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Criticism of the Pomfret solar project continues | News, Sports, Jobs

By on September 18, 2021 0

OBSERVER Photo by MJ Stafford Zen Olow, right, hands aerial photos of his property to Kristine Morabito of the Chautaqua County Industrial Development Agency, left, during a CCIDA hearing Thursday on a draft proposed solar energy that would be adjacent to its land. In the center is Rosie Strandburg of CCIDA. Residents continue to criticize the energy project

Landowners near the site of a proposed solar power project in Pomfret continued their criticism of the plan during a public hearing by the Chautauqua County Industrial Development Agency this week at Pomfret town hall.

The plan to install dozens of solar panels on currently forested land off Van Buren Road was approved by Pomfret City Council last month, subject to CCIDA’s National Environmental Quality Review. . Thursday’s hearing was led by Kristine Morabito, director of business development at CCIDA, to seek public comment on the project and on asking the county for a payment in lieu of taxes. The exact details of any tax relief are still under negotiation, she said.

Zen Olow, who lives near Bernett Drive in Fredonia, gave Morabito aerial photos of his land to show how the project would play out next door. “Why they want to take agricultural land, which is still viable, for 20 years and maybe not use it, we don’t know” he said of RIC Energy, the outfit who wants the project.

Olow expressed concern that the anti-glare treatment added to the solar panels could leak out and contaminate the local water supply system. He added that RIC Energy would not even consider this project without significant government subsidies, especially since this area does not get enough sunlight to support a large solar project.

The project would increase drainage problems in the area by removing vegetation cover and harm wildlife, Olow continued. He concluded that he would never have returned to western New York in the 1990s if he had known this project could come true.

One of Olow’s neighbors, Nicholas Danielsen, asked why the project parcel was listed as 24.5 acres in the Notice of Hearing when earlier documents said it was 40 acres. Olow wondered why he had received a notice of the project from RIC Energy in the mail when Danielsen and two other opponents of the project and nearby landowners, Wesley and Bill Bartoo, did not.

Wesley Bartoo said he would inherit his father Bill’s property near the site, so “My main concerns are more long term than immediate. He expressed fears that a $ 250,000 bond that RIC Energy would be required to dismantle the project would not be enough to pay for it in 20 years.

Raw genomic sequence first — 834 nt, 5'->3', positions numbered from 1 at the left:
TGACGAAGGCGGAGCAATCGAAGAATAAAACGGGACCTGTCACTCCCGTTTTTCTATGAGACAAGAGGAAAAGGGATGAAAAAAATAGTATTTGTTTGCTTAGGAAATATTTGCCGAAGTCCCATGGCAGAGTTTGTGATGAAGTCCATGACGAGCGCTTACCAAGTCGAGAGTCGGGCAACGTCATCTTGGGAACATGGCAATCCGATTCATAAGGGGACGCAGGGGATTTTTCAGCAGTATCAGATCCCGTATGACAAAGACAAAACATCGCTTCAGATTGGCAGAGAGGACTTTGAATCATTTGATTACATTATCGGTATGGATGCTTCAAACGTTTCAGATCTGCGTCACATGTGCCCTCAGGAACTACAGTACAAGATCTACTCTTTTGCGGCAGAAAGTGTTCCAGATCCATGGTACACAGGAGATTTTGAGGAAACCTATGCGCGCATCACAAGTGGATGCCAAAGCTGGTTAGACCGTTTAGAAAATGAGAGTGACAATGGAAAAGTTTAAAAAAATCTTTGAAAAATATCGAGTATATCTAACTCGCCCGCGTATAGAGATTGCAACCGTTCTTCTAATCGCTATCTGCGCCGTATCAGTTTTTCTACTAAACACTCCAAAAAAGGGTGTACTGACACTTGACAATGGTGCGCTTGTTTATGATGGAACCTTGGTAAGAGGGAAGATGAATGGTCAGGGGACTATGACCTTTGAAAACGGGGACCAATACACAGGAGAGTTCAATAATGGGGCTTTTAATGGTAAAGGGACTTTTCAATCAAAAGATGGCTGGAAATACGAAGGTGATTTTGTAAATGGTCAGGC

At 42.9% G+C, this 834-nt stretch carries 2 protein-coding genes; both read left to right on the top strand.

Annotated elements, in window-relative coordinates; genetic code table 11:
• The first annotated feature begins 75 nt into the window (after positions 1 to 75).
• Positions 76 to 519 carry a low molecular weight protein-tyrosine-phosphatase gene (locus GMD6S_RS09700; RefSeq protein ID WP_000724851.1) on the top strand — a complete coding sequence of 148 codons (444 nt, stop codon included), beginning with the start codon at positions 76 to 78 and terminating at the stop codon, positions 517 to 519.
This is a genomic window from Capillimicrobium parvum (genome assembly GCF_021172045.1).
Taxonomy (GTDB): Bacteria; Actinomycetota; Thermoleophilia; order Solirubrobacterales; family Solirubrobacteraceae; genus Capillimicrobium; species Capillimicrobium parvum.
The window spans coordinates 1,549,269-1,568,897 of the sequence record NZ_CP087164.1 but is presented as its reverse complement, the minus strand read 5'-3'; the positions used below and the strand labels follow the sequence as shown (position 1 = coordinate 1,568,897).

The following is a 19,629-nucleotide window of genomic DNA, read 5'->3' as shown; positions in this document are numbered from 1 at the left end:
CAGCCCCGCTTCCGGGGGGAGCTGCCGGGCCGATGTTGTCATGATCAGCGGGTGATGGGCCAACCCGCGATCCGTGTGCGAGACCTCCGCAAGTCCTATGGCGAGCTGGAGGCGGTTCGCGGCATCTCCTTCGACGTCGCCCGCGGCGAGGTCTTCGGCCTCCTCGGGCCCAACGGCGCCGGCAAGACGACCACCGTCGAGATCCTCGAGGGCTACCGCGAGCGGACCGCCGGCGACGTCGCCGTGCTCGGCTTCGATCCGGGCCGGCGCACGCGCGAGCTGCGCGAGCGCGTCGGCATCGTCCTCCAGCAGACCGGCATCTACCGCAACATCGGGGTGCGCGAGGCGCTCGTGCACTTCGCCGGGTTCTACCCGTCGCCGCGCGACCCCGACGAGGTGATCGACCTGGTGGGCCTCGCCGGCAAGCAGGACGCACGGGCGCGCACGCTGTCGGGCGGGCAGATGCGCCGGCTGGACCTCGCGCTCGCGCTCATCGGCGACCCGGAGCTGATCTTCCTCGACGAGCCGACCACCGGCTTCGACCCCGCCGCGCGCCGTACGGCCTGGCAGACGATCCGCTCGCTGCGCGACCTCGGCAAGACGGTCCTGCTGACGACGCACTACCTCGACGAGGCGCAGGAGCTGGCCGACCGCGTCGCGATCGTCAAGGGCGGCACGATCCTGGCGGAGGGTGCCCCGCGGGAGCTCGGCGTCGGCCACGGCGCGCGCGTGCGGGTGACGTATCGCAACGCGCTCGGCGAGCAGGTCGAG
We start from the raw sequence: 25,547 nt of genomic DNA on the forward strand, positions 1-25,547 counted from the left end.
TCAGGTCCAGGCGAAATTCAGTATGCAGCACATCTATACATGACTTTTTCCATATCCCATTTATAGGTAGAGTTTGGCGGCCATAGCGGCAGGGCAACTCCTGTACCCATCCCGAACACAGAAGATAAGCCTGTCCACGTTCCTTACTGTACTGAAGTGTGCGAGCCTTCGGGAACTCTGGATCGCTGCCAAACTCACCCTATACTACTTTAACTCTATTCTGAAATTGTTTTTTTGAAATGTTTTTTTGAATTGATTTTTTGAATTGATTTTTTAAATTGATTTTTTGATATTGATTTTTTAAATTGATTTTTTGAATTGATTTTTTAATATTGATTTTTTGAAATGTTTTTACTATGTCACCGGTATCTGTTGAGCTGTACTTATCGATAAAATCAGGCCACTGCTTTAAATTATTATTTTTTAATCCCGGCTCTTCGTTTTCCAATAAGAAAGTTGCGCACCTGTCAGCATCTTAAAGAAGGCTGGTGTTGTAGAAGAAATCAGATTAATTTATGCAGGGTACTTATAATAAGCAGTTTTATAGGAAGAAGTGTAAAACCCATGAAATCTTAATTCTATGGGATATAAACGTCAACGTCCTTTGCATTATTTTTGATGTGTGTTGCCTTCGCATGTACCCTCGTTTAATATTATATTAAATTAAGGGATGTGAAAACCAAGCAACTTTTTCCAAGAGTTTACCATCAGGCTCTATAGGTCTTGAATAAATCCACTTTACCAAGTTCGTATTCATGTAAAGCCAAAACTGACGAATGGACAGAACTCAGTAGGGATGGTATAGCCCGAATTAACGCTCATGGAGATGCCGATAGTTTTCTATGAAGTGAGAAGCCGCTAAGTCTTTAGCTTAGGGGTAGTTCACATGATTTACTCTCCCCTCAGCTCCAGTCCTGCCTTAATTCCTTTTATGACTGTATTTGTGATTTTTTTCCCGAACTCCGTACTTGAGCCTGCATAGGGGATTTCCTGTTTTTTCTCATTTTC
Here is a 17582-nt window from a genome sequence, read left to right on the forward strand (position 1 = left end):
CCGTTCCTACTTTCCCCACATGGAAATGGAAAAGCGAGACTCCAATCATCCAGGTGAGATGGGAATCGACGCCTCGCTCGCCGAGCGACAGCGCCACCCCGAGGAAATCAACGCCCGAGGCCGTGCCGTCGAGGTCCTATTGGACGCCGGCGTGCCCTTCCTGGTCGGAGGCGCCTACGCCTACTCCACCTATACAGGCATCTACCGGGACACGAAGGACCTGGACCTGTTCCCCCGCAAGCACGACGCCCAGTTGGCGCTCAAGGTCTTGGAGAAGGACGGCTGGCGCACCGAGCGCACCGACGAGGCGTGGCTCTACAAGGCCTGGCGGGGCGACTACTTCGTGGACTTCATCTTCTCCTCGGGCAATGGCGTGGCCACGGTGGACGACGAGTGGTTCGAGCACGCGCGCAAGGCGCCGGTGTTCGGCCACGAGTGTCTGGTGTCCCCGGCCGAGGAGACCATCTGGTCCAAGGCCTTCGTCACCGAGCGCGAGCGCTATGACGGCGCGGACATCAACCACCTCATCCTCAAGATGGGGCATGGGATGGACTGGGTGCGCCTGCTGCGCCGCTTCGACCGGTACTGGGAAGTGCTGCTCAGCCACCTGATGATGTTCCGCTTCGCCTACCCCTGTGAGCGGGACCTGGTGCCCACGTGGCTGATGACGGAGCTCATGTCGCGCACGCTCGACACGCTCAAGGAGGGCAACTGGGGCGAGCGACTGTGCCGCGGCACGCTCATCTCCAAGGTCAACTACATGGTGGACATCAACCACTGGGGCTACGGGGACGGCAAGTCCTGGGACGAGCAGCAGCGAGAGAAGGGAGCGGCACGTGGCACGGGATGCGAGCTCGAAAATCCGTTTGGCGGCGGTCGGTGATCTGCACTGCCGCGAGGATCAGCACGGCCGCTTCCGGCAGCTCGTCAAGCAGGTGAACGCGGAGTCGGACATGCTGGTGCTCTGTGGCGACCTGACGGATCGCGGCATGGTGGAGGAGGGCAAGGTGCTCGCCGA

“If RIC goes bankrupt, can they walk away from this project? “ he wondered. “There is a good chance that in 20 years I will end up with a defunct solar project in my garden.”

Reiterating Olow’s concerns about drainage in the area, which he says is already poor, Bartoo noted that RIC Energy “has a plan, I don’t think it’s going to work.”

“How many local jobs will this create? Do local entrepreneurs have a piece of the pie? “He asked. “What guarantee do we have that the land will be restored in 20 years? If there’s a deal going on, that’s fine. But what solid, concrete deal is in place… that it will not be litigation for 10 years and (the land will be restored) in 30 years? “

Danielsen, who said he lived half the year in Florida, said members of the Pomfret Town board were initially against the project but were influenced by RIC Energy’s agreement to place equipment farther from property lines than originally intended. He added that some of his own neighbors had been falsely influenced by discussions about installing a berm to further protect solar panels – but this was not and never was included in the site plans. .

Noting large tracts of land just to the west near Highway 5, Danielsen said: “There are all kinds of places (for the project) that are wide open that won’t have someone’s neighborhood next to them.”

Wesley Bartoo, who attended a recent Fredonia village board meeting with Olow to ask for their help in opposing the project, said village officials were “dizzy” that Pomfret apparently reversed the course and approved it.

Danielsen criticized Pomfret Town board members for their overthrow and said they had made a “strong suggestion” to RIC that their project would be fine if they removed the equipment from the property line. Olow said their 4-1 vote approving the project, in which several board members said they were anxious about the decision and reluctantly voted yes, “Was an Emmy performance.”

Morabito ended the hearing by providing an update on the situation of CCIDA in its review process. “We are currently in our due diligence phase”, she said. The environmental quality review is underway and CCIDA will now review the comments received from the hearing, as well as all email and written comments. She added that they will also take into account Olow’s aerial photos.

“All of this will be examined in depth” she promised. Morabito said the CCIDA review is expected to be completed by October 1.

The Bartoos, Danielsen and Olow were the only members of the public who attended Thursday’s hearing other than the WATCHER.

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